THE GIFT. Jason Bateman, Rebecca Hall, Joel Edgerton, Allison Tolman. Directed by Joel Edgerton. 108 minutes. M (Mature themes, violence and coarse language).
Aussie export Joel Edgerton teamed up with low-budget horror producer Jason Blum to bring you one of the year’s most surprising films. Despite its schlocky premise – the past comes back to haunt a school bully – the tense characterisation and unbearable mounting dread make this an impressive film, and a terrific calling card for an Australian auteur in the making.
The opening shots prowl through an empty home, open plan with grand windows, and cinematographer Eduard Grau makes every move feel predatory and motivated. Couple Simon and Robin are being shown around the property, having moved to California to ‘start fresh’ – they make the purchase and begin to furnish their abode.
At a homewares store, Simon is approached by ‘Gordo’, a schoolmate whom he can barely recognise. They chat briefly, before parting ways with the slimmest of pretences that they should ‘catch up soon’. The next day however, Robin goes to the front door to find a bottle of wine and a note from Gordo, and when they reluctantly invite him over for dinner to say thank you, the past and the present begin to collide in unpleasant ways. As Gordo’s gifts continue to arrive at the house, a wedge is driven between the couple as Simon’s apparent innocence comes into question.
Having both written and directed the film, Joel Edgerton keeps his narrative tightly focused on the three leads. It’s a low-budget film, with one key location and few cast members, but it doesn’t feel constrained. His staging makes terrific use of the house’s vast expanses of glass, overseen by production designer Richard Sherman, and the family always feels watched and vulnerable. He also launches one of the largest jump scares this reviewer had ever experienced in a theatre (and from the other leaps I witnessed, my fellow viewers would agree).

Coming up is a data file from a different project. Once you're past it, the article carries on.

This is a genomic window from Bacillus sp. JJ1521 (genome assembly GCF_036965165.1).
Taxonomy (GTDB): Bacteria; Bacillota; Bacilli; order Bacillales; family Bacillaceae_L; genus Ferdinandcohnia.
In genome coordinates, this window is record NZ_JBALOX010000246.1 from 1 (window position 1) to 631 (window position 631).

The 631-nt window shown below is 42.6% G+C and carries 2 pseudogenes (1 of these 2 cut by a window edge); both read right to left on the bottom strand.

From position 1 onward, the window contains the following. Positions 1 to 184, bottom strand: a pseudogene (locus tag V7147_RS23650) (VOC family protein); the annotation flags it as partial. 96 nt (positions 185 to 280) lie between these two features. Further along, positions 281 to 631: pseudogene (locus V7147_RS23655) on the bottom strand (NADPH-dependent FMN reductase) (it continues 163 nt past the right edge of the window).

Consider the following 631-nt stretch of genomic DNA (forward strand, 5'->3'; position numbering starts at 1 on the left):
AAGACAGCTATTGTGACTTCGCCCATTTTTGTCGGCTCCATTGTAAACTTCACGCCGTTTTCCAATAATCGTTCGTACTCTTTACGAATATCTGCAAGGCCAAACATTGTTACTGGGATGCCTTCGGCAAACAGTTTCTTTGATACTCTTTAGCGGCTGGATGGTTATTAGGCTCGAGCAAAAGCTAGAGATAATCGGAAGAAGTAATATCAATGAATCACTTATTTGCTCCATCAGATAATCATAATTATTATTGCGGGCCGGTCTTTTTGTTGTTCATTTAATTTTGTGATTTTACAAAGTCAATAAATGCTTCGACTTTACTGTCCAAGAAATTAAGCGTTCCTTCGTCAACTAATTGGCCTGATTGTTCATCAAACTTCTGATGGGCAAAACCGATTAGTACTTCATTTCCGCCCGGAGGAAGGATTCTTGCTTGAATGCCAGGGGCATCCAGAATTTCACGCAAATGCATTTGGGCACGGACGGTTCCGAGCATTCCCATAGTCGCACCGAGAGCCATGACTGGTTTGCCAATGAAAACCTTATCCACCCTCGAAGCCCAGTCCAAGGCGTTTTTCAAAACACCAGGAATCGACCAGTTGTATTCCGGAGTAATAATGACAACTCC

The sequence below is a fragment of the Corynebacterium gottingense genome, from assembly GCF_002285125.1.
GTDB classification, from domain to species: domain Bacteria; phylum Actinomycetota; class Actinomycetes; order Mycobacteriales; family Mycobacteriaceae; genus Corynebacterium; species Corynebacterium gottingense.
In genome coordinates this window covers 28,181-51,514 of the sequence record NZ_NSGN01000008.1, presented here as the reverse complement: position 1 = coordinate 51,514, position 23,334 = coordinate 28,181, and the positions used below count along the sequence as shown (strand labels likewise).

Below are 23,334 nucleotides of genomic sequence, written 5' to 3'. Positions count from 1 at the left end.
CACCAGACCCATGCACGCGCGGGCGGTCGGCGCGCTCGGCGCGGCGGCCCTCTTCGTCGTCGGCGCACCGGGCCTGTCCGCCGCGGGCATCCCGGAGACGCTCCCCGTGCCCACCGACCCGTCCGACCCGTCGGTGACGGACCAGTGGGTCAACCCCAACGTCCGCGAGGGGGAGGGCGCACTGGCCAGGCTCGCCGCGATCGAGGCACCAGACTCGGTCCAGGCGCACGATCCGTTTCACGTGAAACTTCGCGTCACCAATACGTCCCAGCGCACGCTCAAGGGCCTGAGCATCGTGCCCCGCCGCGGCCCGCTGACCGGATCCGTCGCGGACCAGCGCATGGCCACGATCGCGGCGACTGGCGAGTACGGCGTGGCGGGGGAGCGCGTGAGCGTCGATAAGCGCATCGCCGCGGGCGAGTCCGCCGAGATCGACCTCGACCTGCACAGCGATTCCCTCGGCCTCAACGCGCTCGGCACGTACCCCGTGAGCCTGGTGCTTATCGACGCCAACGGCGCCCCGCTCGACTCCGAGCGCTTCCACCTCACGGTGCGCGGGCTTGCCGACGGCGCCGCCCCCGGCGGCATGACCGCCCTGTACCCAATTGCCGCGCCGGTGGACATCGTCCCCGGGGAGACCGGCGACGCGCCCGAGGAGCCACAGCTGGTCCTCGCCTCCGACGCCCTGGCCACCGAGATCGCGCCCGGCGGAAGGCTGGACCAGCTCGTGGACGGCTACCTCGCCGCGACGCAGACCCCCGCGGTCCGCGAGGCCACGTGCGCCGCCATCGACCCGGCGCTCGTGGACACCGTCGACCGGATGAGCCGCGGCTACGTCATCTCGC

Simon is played by Jason Bateman at first as an everyman and loving husband, but he removes his layers carefully to reveal an arrogance and prickliness. His performance is pitched as a dichotomy from Gordo, who you can clearly imagine as a target for his confident and assured bullying. When Simon’s life begins to unravel, the audience’s pity is tinged with disgust at what he may have done in the past, but it’s Bateman’s talent which keeps the character relatable to the end.
Edgerton, playing Gordo in his own film, is a terrifying enigma. Any moment of clarity or insight offered to the audience is later called into doubt – he is as unpredictable as he is dangerous. Framed as both antagonist and a pitiable victim, Edgerton walks a fine line to enable his co-stars to score on their big emotional beats.
As the third vertex of their triangle, Rebecca Hall plays Robin with a subtle empathy for Gordo, which prolongs their contact with him and thus their distress. She makes this illogical choice feel properly motivated, and with her childless and career-less character the target for others’ sympathy, her emotional suffocation engulfs the viewers.
When the plot accelerates, many moments feel more thematically intense than the M rating would suggest, and were it not for this potential for frightening youths, the film could operate as the most effective piece of anti-bullying propaganda available to schools.
Joel Edgerton didn’t aim too high for his debut effort, but it fills me with national pride to state my opinion that the end result is far better than it has any right to be, or needed to be. Not for the faint of heart, this is a thrilling meditation on how the past can catch up with you.
Callum Ryan is an associate of the Australian Catholic Office for Film & Broadcasting.
Out August 27.